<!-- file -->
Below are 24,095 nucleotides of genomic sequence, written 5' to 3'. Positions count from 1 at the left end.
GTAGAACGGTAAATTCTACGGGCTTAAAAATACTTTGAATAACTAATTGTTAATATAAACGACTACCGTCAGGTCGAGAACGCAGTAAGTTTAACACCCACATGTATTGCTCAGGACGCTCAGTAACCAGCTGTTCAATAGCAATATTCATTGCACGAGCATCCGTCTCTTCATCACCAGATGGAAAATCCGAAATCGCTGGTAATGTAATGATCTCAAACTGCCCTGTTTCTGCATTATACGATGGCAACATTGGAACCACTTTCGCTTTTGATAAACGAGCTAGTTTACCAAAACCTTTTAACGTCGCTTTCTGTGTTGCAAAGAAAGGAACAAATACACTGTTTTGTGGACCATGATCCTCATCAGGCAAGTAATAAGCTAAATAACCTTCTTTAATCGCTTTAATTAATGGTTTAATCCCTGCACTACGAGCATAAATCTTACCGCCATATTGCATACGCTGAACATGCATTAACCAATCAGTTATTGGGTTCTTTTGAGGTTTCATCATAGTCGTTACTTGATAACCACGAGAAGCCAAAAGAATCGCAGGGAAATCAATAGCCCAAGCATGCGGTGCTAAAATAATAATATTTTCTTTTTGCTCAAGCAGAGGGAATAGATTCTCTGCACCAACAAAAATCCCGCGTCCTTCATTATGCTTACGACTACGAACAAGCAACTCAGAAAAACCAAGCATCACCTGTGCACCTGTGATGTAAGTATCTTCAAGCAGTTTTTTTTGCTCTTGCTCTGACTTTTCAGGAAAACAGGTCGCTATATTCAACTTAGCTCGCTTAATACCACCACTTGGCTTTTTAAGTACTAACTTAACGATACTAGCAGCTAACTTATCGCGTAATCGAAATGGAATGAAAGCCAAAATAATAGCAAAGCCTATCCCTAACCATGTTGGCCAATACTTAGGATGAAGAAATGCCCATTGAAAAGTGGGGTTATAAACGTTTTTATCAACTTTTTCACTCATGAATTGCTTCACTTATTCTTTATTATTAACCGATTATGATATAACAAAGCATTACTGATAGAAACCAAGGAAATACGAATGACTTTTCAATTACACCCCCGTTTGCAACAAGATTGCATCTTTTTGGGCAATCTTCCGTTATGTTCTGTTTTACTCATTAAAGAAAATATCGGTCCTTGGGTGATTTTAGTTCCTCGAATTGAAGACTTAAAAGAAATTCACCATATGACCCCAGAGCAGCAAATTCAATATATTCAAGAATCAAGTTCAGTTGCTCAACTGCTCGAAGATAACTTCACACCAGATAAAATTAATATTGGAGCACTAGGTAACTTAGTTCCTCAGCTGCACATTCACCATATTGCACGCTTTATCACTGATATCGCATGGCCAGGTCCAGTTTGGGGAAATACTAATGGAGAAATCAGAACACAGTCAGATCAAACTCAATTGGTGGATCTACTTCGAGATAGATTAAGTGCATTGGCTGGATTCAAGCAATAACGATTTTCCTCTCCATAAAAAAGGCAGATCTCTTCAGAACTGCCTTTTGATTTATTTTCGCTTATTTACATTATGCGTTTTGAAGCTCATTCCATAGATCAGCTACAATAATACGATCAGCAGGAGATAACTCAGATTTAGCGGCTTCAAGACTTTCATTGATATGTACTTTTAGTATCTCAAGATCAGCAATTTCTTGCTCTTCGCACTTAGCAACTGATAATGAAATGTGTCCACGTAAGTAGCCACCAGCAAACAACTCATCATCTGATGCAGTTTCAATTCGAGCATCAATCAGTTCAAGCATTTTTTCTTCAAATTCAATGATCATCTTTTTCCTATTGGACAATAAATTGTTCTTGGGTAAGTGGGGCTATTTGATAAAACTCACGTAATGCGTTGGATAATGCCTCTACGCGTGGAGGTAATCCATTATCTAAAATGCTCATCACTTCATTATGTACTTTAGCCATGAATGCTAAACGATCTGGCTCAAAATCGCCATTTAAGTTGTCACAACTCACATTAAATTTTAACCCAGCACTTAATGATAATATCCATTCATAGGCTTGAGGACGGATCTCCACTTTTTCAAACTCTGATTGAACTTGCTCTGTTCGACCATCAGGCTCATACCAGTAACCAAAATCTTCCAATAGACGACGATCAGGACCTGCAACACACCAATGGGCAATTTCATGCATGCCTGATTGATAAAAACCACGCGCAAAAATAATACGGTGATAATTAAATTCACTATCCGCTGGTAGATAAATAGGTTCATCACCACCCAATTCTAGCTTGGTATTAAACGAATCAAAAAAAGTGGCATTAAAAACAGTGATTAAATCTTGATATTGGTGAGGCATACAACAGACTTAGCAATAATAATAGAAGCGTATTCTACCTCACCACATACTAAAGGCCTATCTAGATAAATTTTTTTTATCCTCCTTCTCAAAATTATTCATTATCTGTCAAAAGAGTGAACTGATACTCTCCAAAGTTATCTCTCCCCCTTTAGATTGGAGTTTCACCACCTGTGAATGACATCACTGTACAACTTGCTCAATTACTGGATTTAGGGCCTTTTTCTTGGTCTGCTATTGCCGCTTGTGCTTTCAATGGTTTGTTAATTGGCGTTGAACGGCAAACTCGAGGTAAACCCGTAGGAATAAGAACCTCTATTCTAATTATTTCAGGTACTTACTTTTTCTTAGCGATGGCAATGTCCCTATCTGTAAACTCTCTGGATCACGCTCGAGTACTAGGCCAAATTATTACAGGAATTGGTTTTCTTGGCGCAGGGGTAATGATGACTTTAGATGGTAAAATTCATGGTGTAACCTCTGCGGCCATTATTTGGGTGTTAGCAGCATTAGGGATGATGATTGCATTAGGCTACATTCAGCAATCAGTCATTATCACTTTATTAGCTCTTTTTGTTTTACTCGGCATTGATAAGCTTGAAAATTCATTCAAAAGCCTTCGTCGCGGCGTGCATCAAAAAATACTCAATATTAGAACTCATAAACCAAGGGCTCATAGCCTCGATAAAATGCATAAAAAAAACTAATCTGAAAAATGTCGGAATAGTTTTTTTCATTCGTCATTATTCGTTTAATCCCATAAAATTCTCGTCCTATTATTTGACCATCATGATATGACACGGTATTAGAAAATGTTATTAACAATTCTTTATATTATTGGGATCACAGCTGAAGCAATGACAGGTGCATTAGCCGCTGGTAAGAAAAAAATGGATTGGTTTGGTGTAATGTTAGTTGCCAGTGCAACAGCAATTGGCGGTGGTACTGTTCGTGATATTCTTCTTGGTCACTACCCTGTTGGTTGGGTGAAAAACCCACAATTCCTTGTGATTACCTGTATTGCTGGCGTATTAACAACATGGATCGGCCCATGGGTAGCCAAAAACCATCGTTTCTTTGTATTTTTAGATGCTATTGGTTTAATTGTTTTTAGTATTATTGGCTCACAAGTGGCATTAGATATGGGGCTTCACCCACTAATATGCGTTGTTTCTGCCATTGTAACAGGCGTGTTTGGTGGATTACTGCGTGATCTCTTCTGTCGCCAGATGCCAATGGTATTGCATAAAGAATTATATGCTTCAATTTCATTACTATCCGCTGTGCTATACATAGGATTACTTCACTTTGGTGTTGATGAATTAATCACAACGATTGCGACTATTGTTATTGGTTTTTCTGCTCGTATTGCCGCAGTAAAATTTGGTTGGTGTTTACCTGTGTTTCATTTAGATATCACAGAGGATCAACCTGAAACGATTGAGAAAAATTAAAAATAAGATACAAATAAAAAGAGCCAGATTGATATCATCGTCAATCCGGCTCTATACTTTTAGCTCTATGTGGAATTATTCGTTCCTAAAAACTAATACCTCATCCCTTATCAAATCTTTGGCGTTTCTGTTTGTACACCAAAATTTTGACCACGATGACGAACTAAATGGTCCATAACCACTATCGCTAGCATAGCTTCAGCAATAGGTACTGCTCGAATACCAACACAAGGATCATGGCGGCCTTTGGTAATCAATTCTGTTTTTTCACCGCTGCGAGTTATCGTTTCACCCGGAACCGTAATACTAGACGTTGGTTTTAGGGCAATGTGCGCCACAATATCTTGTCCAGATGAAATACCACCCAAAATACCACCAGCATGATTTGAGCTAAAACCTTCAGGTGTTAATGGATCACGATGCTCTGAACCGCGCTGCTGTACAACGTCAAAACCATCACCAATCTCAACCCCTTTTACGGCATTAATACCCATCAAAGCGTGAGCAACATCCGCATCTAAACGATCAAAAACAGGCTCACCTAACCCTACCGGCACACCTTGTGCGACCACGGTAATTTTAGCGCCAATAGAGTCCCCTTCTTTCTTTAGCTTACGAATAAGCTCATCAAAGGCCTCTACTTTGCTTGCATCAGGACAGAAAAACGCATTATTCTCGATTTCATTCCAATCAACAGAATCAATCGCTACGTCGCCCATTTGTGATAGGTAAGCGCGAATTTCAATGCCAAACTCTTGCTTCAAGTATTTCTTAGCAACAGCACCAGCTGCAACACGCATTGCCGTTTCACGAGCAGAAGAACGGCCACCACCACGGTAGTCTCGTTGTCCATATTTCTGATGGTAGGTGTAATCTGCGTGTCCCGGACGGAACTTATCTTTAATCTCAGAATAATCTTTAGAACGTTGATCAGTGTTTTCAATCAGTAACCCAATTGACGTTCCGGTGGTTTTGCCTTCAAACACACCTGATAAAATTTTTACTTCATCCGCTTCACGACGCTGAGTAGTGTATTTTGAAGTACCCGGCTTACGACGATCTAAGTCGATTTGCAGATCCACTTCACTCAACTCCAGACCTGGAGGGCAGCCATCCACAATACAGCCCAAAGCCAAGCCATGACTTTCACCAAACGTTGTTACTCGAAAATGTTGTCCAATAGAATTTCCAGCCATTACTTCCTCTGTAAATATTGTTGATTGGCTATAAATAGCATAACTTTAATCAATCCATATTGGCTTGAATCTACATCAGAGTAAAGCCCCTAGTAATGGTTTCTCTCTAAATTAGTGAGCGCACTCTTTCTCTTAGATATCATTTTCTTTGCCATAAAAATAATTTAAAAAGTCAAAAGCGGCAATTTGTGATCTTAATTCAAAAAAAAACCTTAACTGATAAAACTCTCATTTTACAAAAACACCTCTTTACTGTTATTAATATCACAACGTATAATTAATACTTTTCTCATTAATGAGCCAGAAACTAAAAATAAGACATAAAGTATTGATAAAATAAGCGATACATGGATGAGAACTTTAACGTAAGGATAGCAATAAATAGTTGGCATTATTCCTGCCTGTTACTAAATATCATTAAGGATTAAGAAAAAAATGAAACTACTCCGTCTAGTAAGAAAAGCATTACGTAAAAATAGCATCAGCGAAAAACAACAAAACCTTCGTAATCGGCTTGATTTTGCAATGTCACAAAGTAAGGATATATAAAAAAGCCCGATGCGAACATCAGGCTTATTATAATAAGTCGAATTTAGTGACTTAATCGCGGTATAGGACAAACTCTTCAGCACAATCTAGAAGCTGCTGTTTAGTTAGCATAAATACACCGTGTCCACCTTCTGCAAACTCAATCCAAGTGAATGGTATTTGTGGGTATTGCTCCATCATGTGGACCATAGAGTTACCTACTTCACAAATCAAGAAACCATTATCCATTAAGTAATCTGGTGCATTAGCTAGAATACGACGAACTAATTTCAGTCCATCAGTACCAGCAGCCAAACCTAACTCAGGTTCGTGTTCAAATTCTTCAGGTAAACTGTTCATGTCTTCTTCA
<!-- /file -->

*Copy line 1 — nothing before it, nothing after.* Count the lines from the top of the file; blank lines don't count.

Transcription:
Below are 24,095 nucleotides of genomic sequence, written 5' to 3'. Positions count from 1 at the left end.